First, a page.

Sheila held the handgun out at arm’s length. Her right hand clenched the grip so tightly that her knuckles were turning white. White like…
She shook her head. No time for distractions. The clerk’s hands were still in the air. He looked like his arms were getting tired. His lip was trembling, which caused the two piercings in it to rattle together. If she weren’t so deadly serious at the moment, she would have laughed. His nametag said “BLOW ME”. Someone had been having some fun with the label maker tonight, it seemed.
When had it come to this? Why was she doing this? Because it was what was right, that’s why. No time for doubts – certainly not now, at any rate. “Hostess doesn’t offer Chocodiles anywhere anymore,” they had told her. “The shelf life, you know. They don’t last long enough. It wasn’t cost effective.” The damned hat-wearers, the Masters of the Id, had stolen her childhood, and she was going to set things to rights. Tonight.
“Look, uhh… ma’am… I,” stammered the clerk.
“Did I fucking tell you to talk?” screamed Sheila, “Did I? Did I fucking say ‘Please, Mr. Convenience Store Idiot, enlighten me with your god-damned pitiable stammering?’ Did I?” She hated to use profanity, but sometimes it just couldn’t be helped.
BLOW ME the convenience store clerk only shook his head, fiercely. Sheila suppressed a grin when his piercings knocked together again. Sweat was running down his brow. She wondered if it would tarnish the silver rings in his eyebrows.
“I’m going to ask you one last time.”
The clerk bit his lip. His eyes flicked toward the door, then away again. Not a chance, thought Sheila.
“And if I don’t like your answer, then our conversation is all over. Do you understand?”
The kid nodded. His eyes had welled up with tears. He didn’t even try to mask his glances for the door, now, but he didn’t dare speak.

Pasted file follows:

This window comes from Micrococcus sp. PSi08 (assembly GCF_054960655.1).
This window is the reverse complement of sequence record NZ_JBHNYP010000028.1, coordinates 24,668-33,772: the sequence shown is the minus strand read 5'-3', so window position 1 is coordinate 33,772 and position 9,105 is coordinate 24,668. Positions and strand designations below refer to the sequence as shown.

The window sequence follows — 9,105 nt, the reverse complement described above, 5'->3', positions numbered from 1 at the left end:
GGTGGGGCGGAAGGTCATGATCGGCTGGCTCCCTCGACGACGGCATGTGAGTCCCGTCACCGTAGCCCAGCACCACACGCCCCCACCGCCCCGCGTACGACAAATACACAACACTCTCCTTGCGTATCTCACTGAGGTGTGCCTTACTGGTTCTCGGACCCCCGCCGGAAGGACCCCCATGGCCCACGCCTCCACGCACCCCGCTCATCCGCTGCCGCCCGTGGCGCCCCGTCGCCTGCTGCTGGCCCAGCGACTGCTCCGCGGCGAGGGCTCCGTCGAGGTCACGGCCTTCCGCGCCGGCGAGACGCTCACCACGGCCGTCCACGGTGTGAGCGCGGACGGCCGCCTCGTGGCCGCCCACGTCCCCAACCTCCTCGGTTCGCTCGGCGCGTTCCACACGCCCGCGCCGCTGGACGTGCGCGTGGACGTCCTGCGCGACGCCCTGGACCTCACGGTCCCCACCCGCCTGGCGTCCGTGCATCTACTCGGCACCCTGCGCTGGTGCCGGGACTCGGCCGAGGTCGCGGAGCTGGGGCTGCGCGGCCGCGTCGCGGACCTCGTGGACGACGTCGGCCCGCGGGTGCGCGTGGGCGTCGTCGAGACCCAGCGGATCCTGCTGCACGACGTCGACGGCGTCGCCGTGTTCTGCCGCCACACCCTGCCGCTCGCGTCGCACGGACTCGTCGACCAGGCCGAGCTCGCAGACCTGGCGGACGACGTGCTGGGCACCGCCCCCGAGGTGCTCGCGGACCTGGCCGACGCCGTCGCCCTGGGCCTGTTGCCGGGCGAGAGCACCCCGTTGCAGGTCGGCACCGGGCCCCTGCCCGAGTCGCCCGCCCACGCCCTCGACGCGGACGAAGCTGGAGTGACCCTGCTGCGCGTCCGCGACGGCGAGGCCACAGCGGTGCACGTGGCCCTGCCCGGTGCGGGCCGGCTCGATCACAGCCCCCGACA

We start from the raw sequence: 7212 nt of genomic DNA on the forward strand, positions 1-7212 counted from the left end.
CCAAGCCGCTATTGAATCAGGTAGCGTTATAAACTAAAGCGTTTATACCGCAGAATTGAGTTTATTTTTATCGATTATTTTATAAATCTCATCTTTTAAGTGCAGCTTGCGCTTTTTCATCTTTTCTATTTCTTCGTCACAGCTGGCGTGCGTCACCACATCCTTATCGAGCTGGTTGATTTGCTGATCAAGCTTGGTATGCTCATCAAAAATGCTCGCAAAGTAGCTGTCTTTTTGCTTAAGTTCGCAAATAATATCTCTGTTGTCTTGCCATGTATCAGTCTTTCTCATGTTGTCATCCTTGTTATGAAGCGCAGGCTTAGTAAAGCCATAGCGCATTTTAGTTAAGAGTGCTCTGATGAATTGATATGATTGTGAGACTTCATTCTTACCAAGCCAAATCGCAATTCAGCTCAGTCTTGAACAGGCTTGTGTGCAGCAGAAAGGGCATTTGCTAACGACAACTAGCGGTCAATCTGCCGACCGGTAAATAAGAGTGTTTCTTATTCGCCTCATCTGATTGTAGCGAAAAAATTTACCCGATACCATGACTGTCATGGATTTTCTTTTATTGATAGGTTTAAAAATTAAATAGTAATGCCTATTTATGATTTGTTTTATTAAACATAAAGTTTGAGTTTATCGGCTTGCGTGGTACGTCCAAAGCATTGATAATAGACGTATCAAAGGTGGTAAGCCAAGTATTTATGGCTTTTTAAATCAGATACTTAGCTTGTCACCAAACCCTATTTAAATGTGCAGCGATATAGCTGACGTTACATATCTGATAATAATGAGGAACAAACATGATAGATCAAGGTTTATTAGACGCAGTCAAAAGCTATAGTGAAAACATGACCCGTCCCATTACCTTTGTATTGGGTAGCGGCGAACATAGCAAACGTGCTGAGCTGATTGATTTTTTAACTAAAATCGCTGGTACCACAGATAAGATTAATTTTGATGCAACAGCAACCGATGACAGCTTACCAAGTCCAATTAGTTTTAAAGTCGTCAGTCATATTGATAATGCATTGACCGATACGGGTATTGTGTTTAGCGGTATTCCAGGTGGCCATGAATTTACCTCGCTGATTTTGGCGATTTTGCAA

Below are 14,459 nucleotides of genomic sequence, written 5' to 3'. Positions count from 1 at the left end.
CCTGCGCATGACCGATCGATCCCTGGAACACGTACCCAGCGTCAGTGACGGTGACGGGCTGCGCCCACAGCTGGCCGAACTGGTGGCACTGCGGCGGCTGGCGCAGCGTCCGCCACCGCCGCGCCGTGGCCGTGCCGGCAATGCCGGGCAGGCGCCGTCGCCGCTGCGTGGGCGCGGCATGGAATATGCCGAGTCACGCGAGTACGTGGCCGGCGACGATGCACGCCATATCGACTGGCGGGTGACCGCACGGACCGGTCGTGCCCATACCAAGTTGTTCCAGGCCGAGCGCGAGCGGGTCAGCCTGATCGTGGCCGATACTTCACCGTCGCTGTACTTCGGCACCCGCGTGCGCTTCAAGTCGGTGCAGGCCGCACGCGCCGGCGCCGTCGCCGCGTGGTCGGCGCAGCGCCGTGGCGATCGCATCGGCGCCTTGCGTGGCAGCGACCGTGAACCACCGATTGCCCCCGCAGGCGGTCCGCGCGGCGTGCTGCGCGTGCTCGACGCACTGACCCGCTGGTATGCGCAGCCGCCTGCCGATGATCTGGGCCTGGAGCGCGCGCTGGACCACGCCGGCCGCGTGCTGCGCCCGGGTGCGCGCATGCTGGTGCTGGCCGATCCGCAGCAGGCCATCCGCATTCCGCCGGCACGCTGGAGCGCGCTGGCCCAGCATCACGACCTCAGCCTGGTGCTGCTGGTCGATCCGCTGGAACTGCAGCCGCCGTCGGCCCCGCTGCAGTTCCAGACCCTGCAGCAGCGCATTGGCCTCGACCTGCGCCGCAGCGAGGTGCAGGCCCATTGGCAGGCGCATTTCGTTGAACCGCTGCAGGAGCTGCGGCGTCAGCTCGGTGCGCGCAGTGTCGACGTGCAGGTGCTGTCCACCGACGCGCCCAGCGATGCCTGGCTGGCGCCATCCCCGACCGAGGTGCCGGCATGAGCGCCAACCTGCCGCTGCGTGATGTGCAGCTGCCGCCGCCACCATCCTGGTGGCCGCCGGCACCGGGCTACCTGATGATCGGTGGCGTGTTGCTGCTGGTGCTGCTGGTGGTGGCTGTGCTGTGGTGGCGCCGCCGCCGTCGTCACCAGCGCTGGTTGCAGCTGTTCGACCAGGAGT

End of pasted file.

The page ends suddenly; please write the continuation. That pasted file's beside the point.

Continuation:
“Now,” Sheila said, narrowing her eyes, pausing for effect, “Where are the God damned Chocodiles?”
BLOW ME, night shift clerk at Harry’s OPEN 24 HOURS Pump ‘N’ Dash, took a slow, deep breath. He had the look of inevitability in his bloodshot, green eyes. He swallowed. He swallowed again. His hands were shaking, still up in the air, the muscles in his arms nearly exhausted. He looked like he was making jazz hands. Sheila bit her lip to avoid laughing.
“Quit. Fucking. Stalling,” she growled. She really hated to curse.
“I could sell you… a Twinkie… and a Hershey bar?” he offered.
That did it. Sheila emptied her clip into BLOW ME the convenience store attendant. He danced about for a few seconds as each round struck his chest, which only accentuated the jazz hands effect. Sheila laughed uncontrollably. She dropped the gun. She dusted her gloved hands off on her pants. She vaulted the counter.
With a few keystrokes, Sheila opened the cash register. She emptied the till and stuffed all of the money into the store’s drop safe, then spun the dial on it for good measure. She grabbed a Twinkie from the Hostess stand-up display. After unwrapping it, she crammed it most of the way into BLOW ME’s mouth. Then she added a Hershey bar. She giggled.
Doffing her gloves, she left the store, unlocking the door on her way out. The parking lot was empty at four in the morning. False dawn lit the horizon.
They were all going to pay.
I'll bite -- what's your medical condition?
April 4th, 2007 1:22pm
its good. shades of stephen king. is there more?
I was thinking more like "Kill Bill" meets "Clerks"
April 4th, 2007 1:30pm
It's one of a loosely related series. This is the best of the bunch. I haven't decided whether to keep adding to it.
You've read this one before.
have I? I dont recall.
nice work though.
muppet, it's a rerun :)
Or have you changed it since the first time you wrote it? I didn't read it since I remember the title.
April 4th, 2007 3:43pm
It's an ironic repost dildo!
(actually, it doesn't count since it's been so long)
April 4th, 2007 3:52pm
Yea. It was very long. It was not even here. I think it was in ?off. For a moment, it felt like a deja vu.
April 4th, 2007 4:49pm
apparently Im consistent in my opinions. how cool is that?